TBILISI, Georgia — Ana Subeliani arrived at the film premiere for “And Then We Danced” by foot, but left in an ambulance, blood running down her face.
A protester had thrown a cellphone, she said, which struck her on the head, despite a cordon of police officers in riot gear holding demonstrators back. The injury required seven stitches.
Subeliani, 30, a civil rights activist, came to the screening on Nov. 8 to escort audience members through the crowd of protesters outside the Amirani Cinema. “They were really frightened,” she said. “But they wanted to enjoy their rights.”
The movie that occasioned such furious protest, “And Then We Danced,” is a love story about two male members of the Georgian National Ensemble, a traditional dance troupe. As auditions to replace a disgraced member of the group approach, the dancers are torn between adhering to the institution’s strict, macho codes and their desires for each other.
It had its world premiere at the Cannes Film Festival in May, and will be Sweden’s contender for Best International Feature Film at the Oscars. (The director, Levan Akin, is of Georgian heritage, but grew up in Stockholm.) Yet “And Then We Danced” is noticeably absent from the Tbilisi International Film Festival, which began on Dec. 1 and runs through Sunday. The most prominent Georgian films of the year are usually screened in the festival’s Georgian Panorama section.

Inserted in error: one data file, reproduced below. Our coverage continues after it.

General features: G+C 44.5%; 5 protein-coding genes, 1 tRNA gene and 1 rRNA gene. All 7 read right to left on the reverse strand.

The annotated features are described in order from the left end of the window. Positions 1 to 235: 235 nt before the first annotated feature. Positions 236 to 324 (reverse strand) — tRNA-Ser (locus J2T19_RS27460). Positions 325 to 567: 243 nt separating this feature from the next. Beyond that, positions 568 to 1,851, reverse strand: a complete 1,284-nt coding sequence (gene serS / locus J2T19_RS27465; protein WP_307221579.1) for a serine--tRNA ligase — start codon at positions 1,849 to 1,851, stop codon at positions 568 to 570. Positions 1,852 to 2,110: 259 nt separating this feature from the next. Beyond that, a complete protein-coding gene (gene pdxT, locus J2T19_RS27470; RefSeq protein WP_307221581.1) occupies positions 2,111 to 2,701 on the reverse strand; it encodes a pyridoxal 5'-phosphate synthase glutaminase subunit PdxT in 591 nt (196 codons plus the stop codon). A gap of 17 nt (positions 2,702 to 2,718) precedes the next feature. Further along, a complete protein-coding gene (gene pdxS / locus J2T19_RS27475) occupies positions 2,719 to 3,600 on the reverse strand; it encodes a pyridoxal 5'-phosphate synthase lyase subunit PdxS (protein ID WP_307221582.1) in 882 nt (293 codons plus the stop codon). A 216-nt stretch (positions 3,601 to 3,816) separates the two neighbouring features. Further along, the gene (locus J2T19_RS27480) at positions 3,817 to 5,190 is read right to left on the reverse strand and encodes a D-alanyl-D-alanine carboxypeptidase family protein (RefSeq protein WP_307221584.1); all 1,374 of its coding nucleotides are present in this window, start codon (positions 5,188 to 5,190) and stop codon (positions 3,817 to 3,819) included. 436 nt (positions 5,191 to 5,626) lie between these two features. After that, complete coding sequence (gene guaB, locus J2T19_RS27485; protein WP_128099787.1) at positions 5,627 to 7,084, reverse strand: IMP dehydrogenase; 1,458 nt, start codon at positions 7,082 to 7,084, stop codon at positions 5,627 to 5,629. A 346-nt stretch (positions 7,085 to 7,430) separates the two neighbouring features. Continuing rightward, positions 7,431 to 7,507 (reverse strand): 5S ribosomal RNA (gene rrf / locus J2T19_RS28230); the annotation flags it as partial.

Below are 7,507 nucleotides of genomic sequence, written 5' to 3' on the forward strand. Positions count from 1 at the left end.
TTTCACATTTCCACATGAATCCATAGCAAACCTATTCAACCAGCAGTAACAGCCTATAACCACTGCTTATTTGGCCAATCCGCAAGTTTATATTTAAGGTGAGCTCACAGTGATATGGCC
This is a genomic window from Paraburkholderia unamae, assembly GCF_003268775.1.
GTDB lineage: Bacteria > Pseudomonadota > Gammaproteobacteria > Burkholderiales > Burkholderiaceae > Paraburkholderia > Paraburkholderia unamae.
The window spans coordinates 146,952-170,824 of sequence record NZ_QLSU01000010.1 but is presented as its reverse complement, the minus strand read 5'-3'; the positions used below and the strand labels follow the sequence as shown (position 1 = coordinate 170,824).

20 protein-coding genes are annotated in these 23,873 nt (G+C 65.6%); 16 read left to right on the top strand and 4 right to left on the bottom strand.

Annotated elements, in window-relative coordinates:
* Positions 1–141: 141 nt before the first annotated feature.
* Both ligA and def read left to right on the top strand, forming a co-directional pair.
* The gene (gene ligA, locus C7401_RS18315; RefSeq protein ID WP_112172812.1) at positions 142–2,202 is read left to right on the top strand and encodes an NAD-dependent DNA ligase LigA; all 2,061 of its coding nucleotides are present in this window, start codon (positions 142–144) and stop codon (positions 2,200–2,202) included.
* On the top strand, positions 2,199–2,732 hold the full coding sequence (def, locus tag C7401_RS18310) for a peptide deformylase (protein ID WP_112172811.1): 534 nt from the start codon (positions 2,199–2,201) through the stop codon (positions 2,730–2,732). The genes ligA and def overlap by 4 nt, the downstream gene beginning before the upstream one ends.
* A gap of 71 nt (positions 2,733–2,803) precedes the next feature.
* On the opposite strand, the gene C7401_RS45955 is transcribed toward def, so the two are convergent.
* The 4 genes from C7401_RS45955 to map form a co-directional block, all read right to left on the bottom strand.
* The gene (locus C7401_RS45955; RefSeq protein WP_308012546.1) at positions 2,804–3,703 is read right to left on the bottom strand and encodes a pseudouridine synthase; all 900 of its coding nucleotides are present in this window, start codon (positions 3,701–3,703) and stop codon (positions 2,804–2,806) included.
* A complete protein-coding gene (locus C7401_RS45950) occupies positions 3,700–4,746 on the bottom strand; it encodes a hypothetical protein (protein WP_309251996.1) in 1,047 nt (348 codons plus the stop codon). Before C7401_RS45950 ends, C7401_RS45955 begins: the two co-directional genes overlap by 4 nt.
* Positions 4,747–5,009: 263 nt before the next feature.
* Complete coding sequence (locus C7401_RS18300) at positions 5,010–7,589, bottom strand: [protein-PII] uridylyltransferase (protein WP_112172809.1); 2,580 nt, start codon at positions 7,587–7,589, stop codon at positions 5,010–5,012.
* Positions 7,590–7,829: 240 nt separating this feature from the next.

“With the situation as it is now, I don’t think it would be good to show it in any festivals in Georgia — it would go crazy again,” Akin said. “At least we were able to screen it for three days, but no more than that, unfortunately.”
Before screenings in November, far-right protesters and members of the Georgian Orthodox Church, some holding religious icons aloft, tried to stop moviegoers entering theaters in Tbilisi, Georgia’s capital, and Batumi, a coastal resort on the Black Sea.
Nino Tsatsiashvili, Georgia’s deputy interior minister, said in an email that the police in Tbilisi and Batumi had intervened to make sure the movie could be screened, including detaining 27 demonstrators.
One of the protest organizers, Levan Vasadze, said in an interview that Akin’s film was “a moral threat to the fabric of our society.”
“Georgian national dance is the pinnacle of the beauty of our tradition of manhood, warrior spirit and purity,” Vasadze said. “To pick that very sanctuary and create something as heartbreaking and offensive to our culture as this is 10 times more hurtful than if it was just an anti-traditional movie.”
This week, For a United and Moral Georgia, an anti-gay group, staged sparsely attended protests outside screenings of “Comets,” a Georgian movie in the film festival in which two women reminisce about a lesbian romance. In an interview on Wednesday, Guram Palavandishvili, a spokesman for the group, condemned “Comets,” which had its premiere at the Toronto Film Festival in September, as “homosexual propaganda.”
The demonstrations against gay and lesbian movies are the latest flash point in a fierce culture war between citizens who want to safeguard the traditional values of Georgia, which was part of the Soviet Union until 1991, and those with more liberal attitudes associated with the European Union, which many Georgian politicians wish the country to join.